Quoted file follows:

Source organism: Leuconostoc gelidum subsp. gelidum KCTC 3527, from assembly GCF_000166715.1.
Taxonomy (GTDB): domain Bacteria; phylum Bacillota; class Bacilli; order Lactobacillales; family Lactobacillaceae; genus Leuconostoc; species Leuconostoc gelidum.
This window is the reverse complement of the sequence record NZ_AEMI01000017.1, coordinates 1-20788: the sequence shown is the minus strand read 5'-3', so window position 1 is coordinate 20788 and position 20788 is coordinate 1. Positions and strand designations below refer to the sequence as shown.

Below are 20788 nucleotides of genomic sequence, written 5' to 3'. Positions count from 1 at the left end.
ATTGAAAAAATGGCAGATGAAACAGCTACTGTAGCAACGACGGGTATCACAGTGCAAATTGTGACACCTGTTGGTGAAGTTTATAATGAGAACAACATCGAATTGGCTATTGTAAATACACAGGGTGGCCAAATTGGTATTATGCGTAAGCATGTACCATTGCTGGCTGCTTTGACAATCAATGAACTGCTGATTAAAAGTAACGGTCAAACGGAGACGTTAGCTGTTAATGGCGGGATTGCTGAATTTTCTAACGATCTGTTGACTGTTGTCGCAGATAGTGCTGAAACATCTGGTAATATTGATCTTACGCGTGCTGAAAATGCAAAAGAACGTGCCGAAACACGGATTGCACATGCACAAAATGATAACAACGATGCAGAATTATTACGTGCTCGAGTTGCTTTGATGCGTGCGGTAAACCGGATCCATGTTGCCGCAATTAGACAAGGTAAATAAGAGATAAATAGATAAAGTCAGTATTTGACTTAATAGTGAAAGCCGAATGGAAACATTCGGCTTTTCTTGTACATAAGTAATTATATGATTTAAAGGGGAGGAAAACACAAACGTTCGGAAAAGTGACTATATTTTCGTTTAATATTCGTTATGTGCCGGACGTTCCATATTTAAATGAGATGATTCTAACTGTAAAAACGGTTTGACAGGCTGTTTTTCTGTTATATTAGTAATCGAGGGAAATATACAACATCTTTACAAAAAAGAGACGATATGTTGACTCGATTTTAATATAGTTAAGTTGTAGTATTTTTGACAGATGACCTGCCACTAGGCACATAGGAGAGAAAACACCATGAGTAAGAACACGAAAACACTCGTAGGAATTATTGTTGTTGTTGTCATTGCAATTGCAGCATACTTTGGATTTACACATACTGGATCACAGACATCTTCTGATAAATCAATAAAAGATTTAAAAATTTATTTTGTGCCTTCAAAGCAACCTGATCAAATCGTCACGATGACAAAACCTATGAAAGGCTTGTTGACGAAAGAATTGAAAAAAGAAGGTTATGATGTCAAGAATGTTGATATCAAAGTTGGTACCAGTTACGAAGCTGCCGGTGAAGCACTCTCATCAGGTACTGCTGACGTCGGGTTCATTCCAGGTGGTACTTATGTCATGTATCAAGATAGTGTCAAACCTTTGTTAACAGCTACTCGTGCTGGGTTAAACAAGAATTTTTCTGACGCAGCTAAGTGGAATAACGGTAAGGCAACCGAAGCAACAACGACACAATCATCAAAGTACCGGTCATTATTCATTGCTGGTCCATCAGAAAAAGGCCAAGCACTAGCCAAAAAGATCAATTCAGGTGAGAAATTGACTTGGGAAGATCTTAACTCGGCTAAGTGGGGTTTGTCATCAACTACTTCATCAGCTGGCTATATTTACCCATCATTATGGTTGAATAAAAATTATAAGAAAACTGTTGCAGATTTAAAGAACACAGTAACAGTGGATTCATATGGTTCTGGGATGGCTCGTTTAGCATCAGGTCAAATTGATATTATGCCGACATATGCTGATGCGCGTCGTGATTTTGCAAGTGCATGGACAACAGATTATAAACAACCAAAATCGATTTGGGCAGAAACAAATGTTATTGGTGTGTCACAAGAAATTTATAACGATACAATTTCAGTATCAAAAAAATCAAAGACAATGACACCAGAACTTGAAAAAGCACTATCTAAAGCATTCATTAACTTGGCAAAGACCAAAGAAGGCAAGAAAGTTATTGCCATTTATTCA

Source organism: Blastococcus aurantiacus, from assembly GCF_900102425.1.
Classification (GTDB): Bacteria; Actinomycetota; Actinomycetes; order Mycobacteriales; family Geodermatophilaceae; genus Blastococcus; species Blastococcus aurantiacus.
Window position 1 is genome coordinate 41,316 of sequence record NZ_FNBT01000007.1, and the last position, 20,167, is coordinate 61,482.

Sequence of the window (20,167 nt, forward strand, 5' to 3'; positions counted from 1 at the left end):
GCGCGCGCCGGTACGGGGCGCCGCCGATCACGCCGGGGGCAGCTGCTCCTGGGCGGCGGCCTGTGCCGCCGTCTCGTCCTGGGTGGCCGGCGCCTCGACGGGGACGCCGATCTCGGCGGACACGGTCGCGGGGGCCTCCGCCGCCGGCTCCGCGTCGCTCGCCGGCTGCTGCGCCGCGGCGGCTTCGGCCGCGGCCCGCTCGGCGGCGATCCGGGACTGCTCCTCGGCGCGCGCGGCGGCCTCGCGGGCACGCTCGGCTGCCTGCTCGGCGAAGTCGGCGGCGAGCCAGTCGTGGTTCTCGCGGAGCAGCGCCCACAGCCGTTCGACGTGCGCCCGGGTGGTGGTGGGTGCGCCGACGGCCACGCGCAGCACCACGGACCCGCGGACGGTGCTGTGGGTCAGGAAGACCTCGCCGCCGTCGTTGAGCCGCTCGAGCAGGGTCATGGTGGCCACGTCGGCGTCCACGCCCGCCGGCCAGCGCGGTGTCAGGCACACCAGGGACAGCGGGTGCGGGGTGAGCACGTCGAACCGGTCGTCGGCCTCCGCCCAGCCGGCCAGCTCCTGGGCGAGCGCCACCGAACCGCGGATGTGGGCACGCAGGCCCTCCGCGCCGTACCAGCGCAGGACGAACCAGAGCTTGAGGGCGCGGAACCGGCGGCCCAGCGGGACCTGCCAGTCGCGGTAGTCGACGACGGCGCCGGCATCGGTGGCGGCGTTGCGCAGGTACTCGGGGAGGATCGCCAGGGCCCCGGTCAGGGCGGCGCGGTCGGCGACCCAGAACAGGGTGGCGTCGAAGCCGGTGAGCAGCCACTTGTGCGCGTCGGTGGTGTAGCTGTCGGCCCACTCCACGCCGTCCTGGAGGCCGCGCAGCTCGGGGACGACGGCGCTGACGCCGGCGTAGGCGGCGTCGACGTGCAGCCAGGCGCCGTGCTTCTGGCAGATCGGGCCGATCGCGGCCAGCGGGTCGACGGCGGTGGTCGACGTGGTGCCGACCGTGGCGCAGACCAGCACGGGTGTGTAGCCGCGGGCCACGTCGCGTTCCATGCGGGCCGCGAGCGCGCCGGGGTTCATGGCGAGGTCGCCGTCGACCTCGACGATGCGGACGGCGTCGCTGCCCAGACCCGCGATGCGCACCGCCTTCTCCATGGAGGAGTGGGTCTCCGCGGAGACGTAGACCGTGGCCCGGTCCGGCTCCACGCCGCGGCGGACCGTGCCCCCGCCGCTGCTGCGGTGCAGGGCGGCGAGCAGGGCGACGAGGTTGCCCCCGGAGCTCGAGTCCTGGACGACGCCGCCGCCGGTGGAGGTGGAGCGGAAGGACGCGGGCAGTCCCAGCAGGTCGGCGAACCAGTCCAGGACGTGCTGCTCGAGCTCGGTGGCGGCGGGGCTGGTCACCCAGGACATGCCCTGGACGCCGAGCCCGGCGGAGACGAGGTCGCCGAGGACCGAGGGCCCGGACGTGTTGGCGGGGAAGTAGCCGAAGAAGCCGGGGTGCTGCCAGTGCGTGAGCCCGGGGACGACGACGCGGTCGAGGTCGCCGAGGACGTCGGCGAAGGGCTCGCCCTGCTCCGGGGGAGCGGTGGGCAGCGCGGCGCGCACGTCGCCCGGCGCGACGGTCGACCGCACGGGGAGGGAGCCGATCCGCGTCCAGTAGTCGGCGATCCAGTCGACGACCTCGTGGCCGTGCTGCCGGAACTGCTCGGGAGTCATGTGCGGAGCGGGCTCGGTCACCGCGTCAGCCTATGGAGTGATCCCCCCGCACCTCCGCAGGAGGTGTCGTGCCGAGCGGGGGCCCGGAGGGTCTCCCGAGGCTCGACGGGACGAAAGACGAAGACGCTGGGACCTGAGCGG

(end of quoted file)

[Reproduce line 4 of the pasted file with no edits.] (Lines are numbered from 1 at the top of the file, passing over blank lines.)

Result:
Below are 20788 nucleotides of genomic sequence, written 5' to 3'. Positions count from 1 at the left end.